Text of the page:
We are back from SPLIT PRIDE ANNO UNO.  You know, Split is a beautiful town on the most beautiful Adriatic sea in Croatia. Just like Serbia, Croatia was in the war, has had 20 years of militarism and militaristic values and as in many other places, the rise of the institutions of fundamentalist religion. On top of these two, there is the special role of football teams in the making of the wars in the nineties in the Balkans. Some of the warriors were to be recruited from these soccer clubs. The first war volunteers came from the football fan clubs, and they all in Serbia, Croatia, Bosnia and Herzegovina had one of the major roles in soldier making so at the present it is all the same. On the streets are either old soldiers who are still ready to kill which they did already once or young men from football fan clubs. In Belgrade it is the same and in Croatian Split, it is too.
I will write more about this, but I am just writing you some notes to make you understand what happened. For me, it was clear at one moment: 20 years of living with police and fascists, and for those first many years the police were on the side of fascists and now the same ones are supposedly protecting EU values. Get it if you can! Now all of Croatia is talking about it, and all the papers have discussions about it. And even more, next week is the 10th Pride March in Zagreb, the capital of Croatia! Soooo--they are one step into the EU (the European Union.) I send you two short youtube clicks, one that show the violence and the other that shows that we succeeded even if we had to make a shorter version of the program, with the lesbian chorus singing the antifascist Spanish song, "Aj Karmela" and me dancing in front of them, after the fear and the crying.

July 2, 2011
When we talked about SPILT Pride in our many discussion, we at first did not comment on the irony that those 2000 men were shouting, "Kill Kill Faggots," but where were those faggots? The parade was full of lesbians! There were a few gay men, but much fewer then lesbians--imagine, they wanted to be violent on men but the parade was full of Women, yes, yes
Look at the stage: three men who are all the time in the photos, one is from Belgrade, one from Montenegro and one from Split, that's it. My pink pants are behind the lesbian flag on the lift side. Nine women are in this photo. Behind us are these great banners: "Lesbians against Fascism" and "My Woman Partner is My Family."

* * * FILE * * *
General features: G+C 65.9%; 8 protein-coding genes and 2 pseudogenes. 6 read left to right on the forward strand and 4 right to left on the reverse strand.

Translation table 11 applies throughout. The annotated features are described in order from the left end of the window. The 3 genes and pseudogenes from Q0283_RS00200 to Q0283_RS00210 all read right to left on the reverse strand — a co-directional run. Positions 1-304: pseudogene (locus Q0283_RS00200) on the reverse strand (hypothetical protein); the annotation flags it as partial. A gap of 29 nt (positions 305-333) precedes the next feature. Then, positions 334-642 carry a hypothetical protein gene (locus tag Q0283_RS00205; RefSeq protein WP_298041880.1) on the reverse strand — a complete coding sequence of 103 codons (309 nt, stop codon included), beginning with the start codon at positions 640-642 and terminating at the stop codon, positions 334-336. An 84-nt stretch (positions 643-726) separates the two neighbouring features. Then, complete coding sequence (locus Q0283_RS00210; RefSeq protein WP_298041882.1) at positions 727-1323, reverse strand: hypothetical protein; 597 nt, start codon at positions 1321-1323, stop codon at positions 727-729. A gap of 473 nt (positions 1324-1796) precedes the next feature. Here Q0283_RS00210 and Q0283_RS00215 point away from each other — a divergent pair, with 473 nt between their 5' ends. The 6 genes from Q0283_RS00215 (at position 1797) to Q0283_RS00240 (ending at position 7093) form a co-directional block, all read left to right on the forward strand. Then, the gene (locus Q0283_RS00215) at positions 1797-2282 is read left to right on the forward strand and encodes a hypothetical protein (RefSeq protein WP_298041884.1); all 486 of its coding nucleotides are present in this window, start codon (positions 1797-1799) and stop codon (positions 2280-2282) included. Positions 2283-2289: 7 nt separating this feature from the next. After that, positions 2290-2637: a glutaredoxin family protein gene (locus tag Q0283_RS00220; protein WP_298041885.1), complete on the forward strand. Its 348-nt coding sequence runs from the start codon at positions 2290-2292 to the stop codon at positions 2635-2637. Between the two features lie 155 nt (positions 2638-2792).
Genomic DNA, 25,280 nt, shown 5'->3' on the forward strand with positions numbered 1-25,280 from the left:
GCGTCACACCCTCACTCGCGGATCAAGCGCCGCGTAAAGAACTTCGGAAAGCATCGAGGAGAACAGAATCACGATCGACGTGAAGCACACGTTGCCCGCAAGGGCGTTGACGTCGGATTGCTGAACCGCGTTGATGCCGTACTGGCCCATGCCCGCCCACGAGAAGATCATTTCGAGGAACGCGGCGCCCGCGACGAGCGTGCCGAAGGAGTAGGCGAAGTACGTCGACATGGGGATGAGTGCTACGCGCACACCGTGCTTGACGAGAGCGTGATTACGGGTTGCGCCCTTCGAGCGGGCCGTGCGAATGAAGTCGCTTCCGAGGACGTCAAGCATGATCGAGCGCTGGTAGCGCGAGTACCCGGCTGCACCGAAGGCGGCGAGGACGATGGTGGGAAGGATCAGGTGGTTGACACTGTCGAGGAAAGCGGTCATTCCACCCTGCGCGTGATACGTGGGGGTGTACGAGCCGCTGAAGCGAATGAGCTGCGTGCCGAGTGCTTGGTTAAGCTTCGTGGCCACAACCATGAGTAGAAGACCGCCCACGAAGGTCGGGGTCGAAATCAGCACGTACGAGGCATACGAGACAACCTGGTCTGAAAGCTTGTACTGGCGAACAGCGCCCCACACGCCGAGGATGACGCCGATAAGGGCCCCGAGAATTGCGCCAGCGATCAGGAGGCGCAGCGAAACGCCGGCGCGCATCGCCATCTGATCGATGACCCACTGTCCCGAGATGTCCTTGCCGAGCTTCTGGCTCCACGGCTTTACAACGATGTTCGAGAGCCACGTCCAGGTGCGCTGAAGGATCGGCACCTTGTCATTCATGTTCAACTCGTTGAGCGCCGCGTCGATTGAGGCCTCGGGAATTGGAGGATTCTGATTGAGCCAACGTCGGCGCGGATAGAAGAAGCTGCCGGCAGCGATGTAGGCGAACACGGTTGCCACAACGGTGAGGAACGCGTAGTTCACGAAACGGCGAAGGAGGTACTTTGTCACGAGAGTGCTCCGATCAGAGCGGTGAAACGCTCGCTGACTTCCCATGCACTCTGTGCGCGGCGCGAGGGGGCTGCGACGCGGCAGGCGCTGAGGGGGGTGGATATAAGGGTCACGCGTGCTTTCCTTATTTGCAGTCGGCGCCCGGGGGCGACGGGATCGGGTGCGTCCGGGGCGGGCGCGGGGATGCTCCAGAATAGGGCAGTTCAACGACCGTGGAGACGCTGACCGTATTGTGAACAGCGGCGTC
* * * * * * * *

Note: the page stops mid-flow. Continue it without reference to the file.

Belgrade Buddies

I have shared these words and images with you because of the complexities of the happiness of these days and the fears. And even more, to document the courage of these lesbian and gay communities to link the dignity of their body's desires to the desire for a more just state, not just for the gay body but for a time when national flags do not mean armies. And because these bodies are precious to me, my dear friends from all our 'Regions.'

from the streets of New York, the LHA contingent, photo by Kathryn Kirk, June, 2011--35 years of marching

The Empire State Building in gay colors
NYC, 2011, photo by Paula Grant

NY, 2011, photo by Paula Grant

New York Gay Pride Scenes by Paula Grant, 2011

Gay Pride, Brazil, 2011

Closing Thoughts on These LGTBI Days

No longer do we march in the streets with just our own agenda--civil respect for our desires and our lives-- but it has become clear, at least in New York, in Tel Aviv, in Belgrade, in Zagreb, that we are carrying national aspirations as well. In New York, wealthy gay Republicans poured money and promises into the future campaigns of conservative Republican candidates if only they would deliver this moment and they did. What has been bargained away? What have we exchanged for this vote? What other conservative agendas will we have empowered by this transaction for surely that is what it was. I have my own fears that do not allow me to feel a life time of organizing has reached its best moment. I worry about the fate of the Palestinians, gay and and straight, if this support includes giving more power to those who refuse to hold Israel accountable, who see being a so-called American friend of Israel, as never questioning the forces of occupation. Sometimes on our banners are written invisible messages: the huge banner of the Tel Aviv gay pride march had the non seen words, no Palestinian queers from Gaza welcomed --because any who tried would be stopped at the policed borders. I worry about the future of our own national agendas for social care like medial care if we now have tipped the scales even more in favor of right wing politicians. Will marriage put food on the table or keep the libraries open or say no to endless wars? What was our bargain exactly--money, lots of it from affluent gay men, buying our trip to the altar. What have we exchanged? In other countries, promised entry into the European Union kept marchers a little safer this year. Now we are in the big mix of things, where some places in America at least, dollars buy respect for some of us. Bargaining chips in all the rainbow colors.